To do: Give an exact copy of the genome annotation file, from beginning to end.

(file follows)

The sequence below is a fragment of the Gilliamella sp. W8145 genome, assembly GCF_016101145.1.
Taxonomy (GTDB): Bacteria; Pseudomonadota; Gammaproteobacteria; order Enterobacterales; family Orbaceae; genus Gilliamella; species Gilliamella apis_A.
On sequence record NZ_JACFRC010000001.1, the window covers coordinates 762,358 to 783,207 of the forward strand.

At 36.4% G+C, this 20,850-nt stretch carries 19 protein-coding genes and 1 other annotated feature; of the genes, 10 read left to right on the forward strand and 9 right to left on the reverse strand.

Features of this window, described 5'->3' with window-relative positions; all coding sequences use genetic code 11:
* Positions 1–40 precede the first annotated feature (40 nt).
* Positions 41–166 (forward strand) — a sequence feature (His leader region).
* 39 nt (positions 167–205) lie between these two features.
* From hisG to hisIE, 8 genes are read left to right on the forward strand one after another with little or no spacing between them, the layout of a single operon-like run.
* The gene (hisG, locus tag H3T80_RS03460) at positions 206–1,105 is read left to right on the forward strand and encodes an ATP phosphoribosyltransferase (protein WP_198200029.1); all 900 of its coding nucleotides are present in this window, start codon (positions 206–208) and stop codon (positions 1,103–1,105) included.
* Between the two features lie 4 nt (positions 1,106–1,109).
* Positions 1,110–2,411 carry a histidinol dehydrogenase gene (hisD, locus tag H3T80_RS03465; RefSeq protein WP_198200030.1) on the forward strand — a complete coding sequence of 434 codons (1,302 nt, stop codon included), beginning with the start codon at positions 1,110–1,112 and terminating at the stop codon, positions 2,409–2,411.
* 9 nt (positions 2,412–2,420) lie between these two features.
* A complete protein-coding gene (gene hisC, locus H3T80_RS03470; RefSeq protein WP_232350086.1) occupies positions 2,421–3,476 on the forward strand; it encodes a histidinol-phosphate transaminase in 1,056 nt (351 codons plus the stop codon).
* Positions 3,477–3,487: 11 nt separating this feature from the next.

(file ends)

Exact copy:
The sequence below is a fragment of the Gilliamella sp. W8145 genome, assembly GCF_016101145.1.
Taxonomy (GTDB): Bacteria; Pseudomonadota; Gammaproteobacteria; order Enterobacterales; family Orbaceae; genus Gilliamella; species Gilliamella apis_A.
On sequence record NZ_JACFRC010000001.1, the window covers coordinates 762,358 to 783,207 of the forward strand.

At 36.4% G+C, this 20,850-nt stretch carries 19 protein-coding genes and 1 other annotated feature; of the genes, 10 read left to right on the forward strand and 9 right to left on the reverse strand.

Features of this window, described 5'->3' with window-relative positions; all coding sequences use genetic code 11:
* Positions 1–40 precede the first annotated feature (40 nt).
* Positions 41–166 (forward strand) — a sequence feature (His leader region).
* 39 nt (positions 167–205) lie between these two features.
* From hisG to hisIE, 8 genes are read left to right on the forward strand one after another with little or no spacing between them, the layout of a single operon-like run.
* The gene (hisG, locus tag H3T80_RS03460) at positions 206–1,105 is read left to right on the forward strand and encodes an ATP phosphoribosyltransferase (protein WP_198200029.1); all 900 of its coding nucleotides are present in this window, start codon (positions 206–208) and stop codon (positions 1,103–1,105) included.
* Between the two features lie 4 nt (positions 1,106–1,109).
* Positions 1,110–2,411 carry a histidinol dehydrogenase gene (hisD, locus tag H3T80_RS03465; RefSeq protein WP_198200030.1) on the forward strand — a complete coding sequence of 434 codons (1,302 nt, stop codon included), beginning with the start codon at positions 1,110–1,112 and terminating at the stop codon, positions 2,409–2,411.
* 9 nt (positions 2,412–2,420) lie between these two features.
* A complete protein-coding gene (gene hisC, locus H3T80_RS03470; RefSeq protein WP_232350086.1) occupies positions 2,421–3,476 on the forward strand; it encodes a histidinol-phosphate transaminase in 1,056 nt (351 codons plus the stop codon).
* Positions 3,477–3,487: 11 nt separating this feature from the next.